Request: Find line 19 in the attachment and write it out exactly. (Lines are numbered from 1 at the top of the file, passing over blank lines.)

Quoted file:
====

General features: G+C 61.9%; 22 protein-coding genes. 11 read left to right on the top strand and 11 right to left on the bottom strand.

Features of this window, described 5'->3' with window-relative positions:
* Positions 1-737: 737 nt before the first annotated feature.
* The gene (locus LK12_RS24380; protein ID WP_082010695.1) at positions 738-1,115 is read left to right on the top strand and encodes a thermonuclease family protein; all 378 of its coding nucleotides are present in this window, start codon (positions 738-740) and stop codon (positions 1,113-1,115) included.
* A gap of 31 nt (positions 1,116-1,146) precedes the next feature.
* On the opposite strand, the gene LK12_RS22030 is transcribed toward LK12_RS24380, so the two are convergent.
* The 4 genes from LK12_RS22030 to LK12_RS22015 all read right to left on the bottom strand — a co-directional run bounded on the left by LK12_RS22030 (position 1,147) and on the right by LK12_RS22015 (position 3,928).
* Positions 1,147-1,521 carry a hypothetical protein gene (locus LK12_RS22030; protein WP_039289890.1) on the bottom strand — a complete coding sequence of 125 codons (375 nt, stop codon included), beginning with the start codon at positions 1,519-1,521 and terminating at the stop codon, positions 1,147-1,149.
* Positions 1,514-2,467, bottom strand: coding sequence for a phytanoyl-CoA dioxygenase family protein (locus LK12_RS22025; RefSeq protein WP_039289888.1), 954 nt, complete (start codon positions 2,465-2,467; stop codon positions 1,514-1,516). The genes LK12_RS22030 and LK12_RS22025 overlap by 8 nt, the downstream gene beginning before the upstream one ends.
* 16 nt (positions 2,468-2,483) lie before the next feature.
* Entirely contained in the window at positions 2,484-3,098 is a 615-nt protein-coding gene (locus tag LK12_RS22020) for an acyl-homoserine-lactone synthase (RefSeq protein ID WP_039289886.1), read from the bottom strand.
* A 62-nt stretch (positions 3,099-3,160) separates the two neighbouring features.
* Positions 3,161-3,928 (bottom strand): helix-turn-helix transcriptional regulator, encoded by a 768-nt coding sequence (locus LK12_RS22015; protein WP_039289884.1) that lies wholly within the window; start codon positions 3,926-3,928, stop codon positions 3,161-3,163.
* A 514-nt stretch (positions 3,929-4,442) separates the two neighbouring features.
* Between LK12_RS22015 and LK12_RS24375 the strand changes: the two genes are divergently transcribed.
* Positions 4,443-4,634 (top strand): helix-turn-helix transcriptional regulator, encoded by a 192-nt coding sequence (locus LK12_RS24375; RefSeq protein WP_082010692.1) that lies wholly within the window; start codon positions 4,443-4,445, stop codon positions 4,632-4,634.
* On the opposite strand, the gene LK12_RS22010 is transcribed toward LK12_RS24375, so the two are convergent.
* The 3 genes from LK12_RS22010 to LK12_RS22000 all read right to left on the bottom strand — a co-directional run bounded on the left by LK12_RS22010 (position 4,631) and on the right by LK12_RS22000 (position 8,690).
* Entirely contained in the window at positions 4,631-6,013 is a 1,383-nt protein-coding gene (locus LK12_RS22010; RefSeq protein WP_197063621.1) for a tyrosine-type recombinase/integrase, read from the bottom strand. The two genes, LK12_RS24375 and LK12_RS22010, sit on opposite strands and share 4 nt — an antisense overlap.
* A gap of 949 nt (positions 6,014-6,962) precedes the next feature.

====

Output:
* Entirely contained in the window at positions 4,631-6,013 is a 1,383-nt protein-coding gene (locus LK12_RS22010; RefSeq protein WP_197063621.1) for a tyrosine-type recombinase/integrase, read from the bottom strand. The two genes, LK12_RS24375 and LK12_RS22010, sit on opposite strands and share 4 nt — an antisense overlap.